Cheryl Gavazzi of Beverly, Massachusetts, was looking for a birthday present for her daughter-in-law in a Swampscott Marshalls this Tuesday when she discovered a pretty blue bag filled with rolled-up $100 bills hanging on a rack.
"I liked it, actually. I was thinking of buying it," she told Salem News. "I wanted to see the size of it, and there was a roll of money in there."
The Vera Bradley shoulder bag contained more than $11,000.
The bag also contained diapers, wipes, a wallet, and immunization records. She saw no ID or adult names or addresses.
"This is crazy," Gavazzi told the Boston Globe of the thoughts running through her head. "What do I do now? Do I ignore this and leave it hanging? If it's a drug thing, what do I do?"
The nervous shopper, paranoid that drug dealers might be watching her and certain the police needed to see it more than cashiers did, ran out of the store with the bag.
By the time she brought the bag to the Beverly police, a man had reported the bag missing.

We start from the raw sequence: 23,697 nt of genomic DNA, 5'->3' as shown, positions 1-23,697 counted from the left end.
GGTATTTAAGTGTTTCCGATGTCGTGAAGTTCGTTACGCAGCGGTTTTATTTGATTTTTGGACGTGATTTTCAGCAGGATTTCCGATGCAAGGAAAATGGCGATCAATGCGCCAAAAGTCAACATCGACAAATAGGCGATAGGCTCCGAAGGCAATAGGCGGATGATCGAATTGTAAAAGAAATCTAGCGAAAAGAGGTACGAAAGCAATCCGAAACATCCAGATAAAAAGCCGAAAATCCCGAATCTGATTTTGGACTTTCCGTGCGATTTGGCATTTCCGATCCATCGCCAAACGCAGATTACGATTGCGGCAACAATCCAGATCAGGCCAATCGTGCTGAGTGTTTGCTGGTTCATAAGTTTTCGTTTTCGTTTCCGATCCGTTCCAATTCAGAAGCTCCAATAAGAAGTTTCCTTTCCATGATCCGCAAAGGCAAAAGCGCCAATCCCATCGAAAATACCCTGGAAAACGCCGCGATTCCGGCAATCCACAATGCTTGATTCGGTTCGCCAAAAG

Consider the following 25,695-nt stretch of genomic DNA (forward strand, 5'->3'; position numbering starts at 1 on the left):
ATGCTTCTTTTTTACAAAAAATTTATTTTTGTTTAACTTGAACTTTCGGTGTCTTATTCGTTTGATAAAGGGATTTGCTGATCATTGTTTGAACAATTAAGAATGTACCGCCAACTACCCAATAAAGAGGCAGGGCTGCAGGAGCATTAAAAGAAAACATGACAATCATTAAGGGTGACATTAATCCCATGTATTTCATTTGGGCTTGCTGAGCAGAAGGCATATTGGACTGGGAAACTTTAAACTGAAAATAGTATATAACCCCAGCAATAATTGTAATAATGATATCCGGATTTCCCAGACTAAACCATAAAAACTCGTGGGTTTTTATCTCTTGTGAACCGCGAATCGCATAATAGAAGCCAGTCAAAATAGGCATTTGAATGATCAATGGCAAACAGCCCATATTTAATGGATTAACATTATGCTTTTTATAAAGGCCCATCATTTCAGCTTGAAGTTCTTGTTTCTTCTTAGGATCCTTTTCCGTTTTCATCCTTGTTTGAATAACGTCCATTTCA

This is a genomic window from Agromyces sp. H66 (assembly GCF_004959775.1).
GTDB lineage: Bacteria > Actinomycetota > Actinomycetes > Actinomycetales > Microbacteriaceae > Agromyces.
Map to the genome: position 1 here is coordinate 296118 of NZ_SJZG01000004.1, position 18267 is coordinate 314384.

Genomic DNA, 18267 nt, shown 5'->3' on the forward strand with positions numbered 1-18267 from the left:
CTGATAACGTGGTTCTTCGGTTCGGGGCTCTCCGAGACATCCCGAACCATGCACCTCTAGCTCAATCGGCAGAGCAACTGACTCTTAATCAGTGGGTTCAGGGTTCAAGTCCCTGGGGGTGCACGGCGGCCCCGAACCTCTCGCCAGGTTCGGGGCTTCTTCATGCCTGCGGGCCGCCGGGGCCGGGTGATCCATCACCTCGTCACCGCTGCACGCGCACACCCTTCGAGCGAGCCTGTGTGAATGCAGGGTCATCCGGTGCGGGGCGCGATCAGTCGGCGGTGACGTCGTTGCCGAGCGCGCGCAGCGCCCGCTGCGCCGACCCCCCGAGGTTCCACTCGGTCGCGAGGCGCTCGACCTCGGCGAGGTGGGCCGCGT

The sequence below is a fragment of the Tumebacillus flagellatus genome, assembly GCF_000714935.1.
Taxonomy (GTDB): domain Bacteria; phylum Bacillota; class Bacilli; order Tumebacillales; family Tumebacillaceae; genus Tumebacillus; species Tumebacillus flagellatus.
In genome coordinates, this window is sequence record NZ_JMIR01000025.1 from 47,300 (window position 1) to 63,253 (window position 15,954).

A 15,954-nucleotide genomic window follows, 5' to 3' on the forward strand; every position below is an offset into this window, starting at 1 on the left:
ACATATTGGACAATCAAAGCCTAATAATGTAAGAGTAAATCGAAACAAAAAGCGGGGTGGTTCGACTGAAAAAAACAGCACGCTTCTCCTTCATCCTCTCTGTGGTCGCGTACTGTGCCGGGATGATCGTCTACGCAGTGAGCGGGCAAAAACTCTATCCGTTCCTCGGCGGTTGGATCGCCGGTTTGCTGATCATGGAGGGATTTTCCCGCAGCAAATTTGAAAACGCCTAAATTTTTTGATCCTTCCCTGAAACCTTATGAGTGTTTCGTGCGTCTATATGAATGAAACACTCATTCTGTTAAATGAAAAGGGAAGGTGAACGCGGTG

"He went shopping with his family, his wife put the diaper bag down, and she forgot it," said Swampscott police detective Timothy Cassidy.
"You don't see good deeds like that very often. It was definitely a good thing that she did," Beverly police officer Dave Costa said. "It's nice to know that there are people out there like that, who do the right thing."
The bag was filled with the proceeds of a fundraiser to help build a church in Guatemala, the Associated Press reported.
The bag's owner later called Gavazzi to thank her for turning in the bag.
"He called me and said, 'I just want to thank you so much. It's not my money. I would have had to give up Christmas for my kids and sell my car,'" Gavazzi said of their conversation.
The man insisted she receive a $200 reward for her good deed.
Gavazzi, a mother of three and grandmother of two, insisted she returned the money because it was "the right thing to do."